Rahel Jaeggi, Center Director, Berlin
Critical Theory, according to Max Horkheimer’s statement in 1937, forms the intellectual side of emancipation. To keep it alive, we have to relentlessly analyze the crises which shape our present and inform our emancipatory hopes.
Robin Celikates , Center Deputy Director, Berlin
Critical Theory must start with concrete crises and struggles of the present, explore their emancipatory potential, and point out their limitations, potential convergences and counter-conditions. In this process of critique, which is permeated by tensions, it cannot occur without taking the perspective of the actors and their practices of critique and resistance seriously. This is particularly evident today in the discussion about migration and escape.
Isette Schuhmacher, Research Assistant, Berlin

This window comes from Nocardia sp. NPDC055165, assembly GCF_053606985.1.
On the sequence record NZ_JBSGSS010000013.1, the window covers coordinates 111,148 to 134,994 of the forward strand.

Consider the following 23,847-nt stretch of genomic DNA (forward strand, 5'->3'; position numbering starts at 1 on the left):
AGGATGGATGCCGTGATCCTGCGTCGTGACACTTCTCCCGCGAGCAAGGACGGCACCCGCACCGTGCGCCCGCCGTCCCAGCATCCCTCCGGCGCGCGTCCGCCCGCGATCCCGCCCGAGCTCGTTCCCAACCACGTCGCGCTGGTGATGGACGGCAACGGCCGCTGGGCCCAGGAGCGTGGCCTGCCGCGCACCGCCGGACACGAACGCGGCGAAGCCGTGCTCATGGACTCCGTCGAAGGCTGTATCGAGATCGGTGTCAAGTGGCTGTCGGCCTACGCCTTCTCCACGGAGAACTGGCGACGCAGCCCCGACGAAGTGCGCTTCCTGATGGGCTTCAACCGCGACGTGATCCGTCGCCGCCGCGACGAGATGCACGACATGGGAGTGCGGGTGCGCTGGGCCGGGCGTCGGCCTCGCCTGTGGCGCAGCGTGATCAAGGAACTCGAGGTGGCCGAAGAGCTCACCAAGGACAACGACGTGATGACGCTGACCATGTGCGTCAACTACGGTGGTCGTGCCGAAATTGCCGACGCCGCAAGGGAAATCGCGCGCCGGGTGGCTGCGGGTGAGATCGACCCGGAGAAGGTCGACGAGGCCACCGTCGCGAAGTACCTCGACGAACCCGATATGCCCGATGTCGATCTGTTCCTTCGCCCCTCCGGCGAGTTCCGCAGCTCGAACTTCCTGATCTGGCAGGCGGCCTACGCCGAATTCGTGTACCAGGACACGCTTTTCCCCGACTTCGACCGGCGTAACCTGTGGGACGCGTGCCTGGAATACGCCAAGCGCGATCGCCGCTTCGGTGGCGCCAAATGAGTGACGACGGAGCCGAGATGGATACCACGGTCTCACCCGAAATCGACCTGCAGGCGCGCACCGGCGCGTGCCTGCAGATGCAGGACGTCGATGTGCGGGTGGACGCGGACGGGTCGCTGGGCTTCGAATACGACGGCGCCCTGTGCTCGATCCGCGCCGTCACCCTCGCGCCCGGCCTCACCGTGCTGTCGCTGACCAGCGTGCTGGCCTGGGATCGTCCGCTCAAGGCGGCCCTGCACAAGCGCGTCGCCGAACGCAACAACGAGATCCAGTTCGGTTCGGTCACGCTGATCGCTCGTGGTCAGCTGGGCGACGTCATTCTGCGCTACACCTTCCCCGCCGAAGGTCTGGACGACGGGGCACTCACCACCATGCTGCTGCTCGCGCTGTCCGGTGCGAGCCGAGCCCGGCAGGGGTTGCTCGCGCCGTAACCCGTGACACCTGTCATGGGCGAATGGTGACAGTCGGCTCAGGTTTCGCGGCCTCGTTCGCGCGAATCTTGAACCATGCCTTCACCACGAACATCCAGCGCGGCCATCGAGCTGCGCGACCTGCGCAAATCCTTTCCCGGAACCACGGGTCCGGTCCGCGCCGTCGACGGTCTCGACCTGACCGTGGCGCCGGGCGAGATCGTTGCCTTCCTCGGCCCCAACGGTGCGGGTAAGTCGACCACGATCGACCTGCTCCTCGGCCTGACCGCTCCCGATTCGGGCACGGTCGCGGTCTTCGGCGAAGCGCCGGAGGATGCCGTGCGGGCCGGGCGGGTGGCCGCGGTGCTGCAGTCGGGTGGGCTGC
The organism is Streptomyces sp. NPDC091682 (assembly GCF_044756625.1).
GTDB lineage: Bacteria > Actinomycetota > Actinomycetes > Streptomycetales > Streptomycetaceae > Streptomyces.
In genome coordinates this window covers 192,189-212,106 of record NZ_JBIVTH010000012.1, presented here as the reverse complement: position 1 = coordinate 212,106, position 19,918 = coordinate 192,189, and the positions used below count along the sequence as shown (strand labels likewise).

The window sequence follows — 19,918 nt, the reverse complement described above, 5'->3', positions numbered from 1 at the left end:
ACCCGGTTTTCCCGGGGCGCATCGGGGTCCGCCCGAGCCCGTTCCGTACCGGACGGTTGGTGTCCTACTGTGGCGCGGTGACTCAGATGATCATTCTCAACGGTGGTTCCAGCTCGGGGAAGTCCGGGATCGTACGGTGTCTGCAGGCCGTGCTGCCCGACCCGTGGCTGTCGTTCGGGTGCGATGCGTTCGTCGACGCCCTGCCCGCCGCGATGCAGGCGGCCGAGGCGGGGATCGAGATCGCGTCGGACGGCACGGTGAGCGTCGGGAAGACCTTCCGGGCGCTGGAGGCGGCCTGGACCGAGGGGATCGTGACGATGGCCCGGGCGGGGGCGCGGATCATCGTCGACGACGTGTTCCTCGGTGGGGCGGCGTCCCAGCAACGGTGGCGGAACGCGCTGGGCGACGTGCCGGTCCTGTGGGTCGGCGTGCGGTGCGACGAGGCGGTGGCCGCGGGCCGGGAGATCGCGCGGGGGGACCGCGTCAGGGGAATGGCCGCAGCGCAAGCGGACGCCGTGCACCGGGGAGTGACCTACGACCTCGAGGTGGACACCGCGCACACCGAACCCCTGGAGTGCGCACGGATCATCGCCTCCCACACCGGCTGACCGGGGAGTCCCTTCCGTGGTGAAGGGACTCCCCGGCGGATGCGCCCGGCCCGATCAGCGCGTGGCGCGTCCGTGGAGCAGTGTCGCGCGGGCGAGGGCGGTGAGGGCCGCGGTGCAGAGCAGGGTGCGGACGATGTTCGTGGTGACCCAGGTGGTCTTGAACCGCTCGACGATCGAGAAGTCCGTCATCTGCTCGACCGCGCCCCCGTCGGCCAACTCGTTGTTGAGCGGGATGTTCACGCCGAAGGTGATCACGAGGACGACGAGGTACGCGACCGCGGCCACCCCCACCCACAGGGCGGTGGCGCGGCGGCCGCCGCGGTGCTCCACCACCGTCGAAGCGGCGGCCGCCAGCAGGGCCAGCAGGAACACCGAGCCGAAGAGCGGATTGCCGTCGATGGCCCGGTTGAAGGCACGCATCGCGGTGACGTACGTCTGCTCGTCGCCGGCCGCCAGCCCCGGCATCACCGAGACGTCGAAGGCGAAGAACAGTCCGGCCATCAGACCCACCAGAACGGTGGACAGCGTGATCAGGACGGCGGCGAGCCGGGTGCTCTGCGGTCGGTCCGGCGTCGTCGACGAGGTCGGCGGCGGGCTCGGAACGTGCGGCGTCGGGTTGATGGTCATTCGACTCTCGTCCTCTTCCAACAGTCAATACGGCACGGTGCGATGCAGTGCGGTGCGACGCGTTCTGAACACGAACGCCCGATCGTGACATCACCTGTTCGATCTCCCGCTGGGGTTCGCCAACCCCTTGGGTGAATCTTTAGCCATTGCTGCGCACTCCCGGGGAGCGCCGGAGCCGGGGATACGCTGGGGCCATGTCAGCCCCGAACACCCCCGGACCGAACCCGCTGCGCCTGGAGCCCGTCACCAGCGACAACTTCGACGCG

Historical change in line with a hegelian-marxian tradition comes about and runs through contradictory processes and crises. Given that currently emancipatory transformation is in a crisis, we need to uncover the inconsistencies, debris and hardenings that block its proceeding.
Zeynep Gambetti, Senior Fellow, Berlin
If history is valuable for understanding fascism, it is not because it enables us to describe what happened, but rather because it allows us to deduce from a specific combination of elements the effects that similar constellations are likely to produce today.